Okay. Role play isn’t always popular with course participants. Don’t let that put you off using it, though. It’s a powerful medium for learning, provided you create and set up scenarios that resonate with your group. Aim to create a ‘real play’ environment, rather than an acting class vibe.
Put simply, role playing is an active learning technique in which course participants ‘act out’ scenarios. The purpose of doing this is to apply techniques they have learned during a training program. This means simple scenarios work best. Your participants need to devote ‘headspace’ to processing what they’ve learned. So don’t confuse them by giving complicated briefs and character sketches.
Indeed, it pays to remember that role play began as an improvisational technique. The techniques we use in today’s training rooms were first developed by a Viennese psychologist, Jacob Moreno. He believed that people learn far more from acting out problems than from talking about them. He therefore developed a process for first pinpointing a real-life problem, then playing out different ways of solving it. That structure evolved over time, gradually becoming more ‘scripted’. Today’s role play techniques often combine the acting-out-problems component of Moreno’s model with Harvard University’s case study model. Sometimes, however, the briefs provided to role players become too complex because of this.
That’s ironic, really, when you consider they are called ‘briefs’. Keep that name in mind the next time you are writing a role play scenario. Instead of lengthy descriptions, use dot points in your briefs. Instruct your course participants to imagine they are really in the situation described. Tell them to ‘be true to themselves’ as they play out the scenario. This will reduce anxiety levels and help everyone get the most from the activity.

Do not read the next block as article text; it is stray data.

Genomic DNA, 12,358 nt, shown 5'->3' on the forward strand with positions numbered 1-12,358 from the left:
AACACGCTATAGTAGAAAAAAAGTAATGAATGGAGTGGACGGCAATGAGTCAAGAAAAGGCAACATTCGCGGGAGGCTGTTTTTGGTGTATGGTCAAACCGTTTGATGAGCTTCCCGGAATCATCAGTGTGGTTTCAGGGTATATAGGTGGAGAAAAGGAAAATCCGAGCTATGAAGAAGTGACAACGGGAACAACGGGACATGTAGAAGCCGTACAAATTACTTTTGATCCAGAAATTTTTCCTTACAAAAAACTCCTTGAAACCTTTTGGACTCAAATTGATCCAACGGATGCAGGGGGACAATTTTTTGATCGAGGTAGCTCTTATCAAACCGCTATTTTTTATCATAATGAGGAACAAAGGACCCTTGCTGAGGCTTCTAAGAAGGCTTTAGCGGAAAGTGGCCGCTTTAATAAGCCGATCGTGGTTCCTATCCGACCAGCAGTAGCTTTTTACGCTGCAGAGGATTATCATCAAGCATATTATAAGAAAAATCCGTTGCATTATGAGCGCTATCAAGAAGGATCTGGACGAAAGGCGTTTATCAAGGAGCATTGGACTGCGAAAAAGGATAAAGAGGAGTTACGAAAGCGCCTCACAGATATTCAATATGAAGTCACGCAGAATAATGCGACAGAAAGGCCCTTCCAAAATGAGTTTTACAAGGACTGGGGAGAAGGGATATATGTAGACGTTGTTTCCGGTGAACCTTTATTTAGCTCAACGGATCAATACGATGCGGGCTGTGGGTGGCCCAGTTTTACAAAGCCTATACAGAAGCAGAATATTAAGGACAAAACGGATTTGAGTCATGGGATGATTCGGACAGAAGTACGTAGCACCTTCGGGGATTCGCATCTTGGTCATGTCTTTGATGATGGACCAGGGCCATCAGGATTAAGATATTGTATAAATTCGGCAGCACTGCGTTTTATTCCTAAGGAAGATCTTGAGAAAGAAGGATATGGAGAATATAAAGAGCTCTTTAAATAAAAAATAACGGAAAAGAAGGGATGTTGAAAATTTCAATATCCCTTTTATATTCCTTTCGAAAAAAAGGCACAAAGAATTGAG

Another way to reduce ‘stage fright’ is to frame your role play carefully. For example, point out that nothing – except learning – will happen if participants make mistakes during a role play. It’s much better to stuff up in the training room than in real life. Ask them to experiment wildly and try on new behaviours, because learning happens when we do new things.
Finally, remember that introducing an observer is guaranteed to raise stress levels. Instead, hand out debrief sheets and encourage role play partners to fill them in together. This depersonalises the process of giving and receiving feedback. Thus, it makes the role play experience far less daunting.
Overall, your ability to write and set up role plays will impact how much people learn from them. Remember that master trainers don’t just print out role play briefs from the internet. They craft relevant, engaging scenarios that make sense to their course participants.
Want to learn more about being a master trainer? Enrol in a trainers’ master class with Eleanor Shakiba today.
About the author: Eleanor Shakiba
Eleanor is a specialist in positive psychology training. Her core strength is creativity, which she expresses in the training room through storytelling and visual design. She has dedicated her career to helping experienced professionals break through glass ceilings by developing their confidence, communication skills and leadership mastery. Eleanor is qualified in a range of fields including Social Anthropology, Positive Psychology, Counselling, Coaching, Adult Education and Neuro Linguistic Programming. She is also the author of the Positive Psychology Toolkit for HR and L&D Practitioners. This is a free resource for trainers and facilitators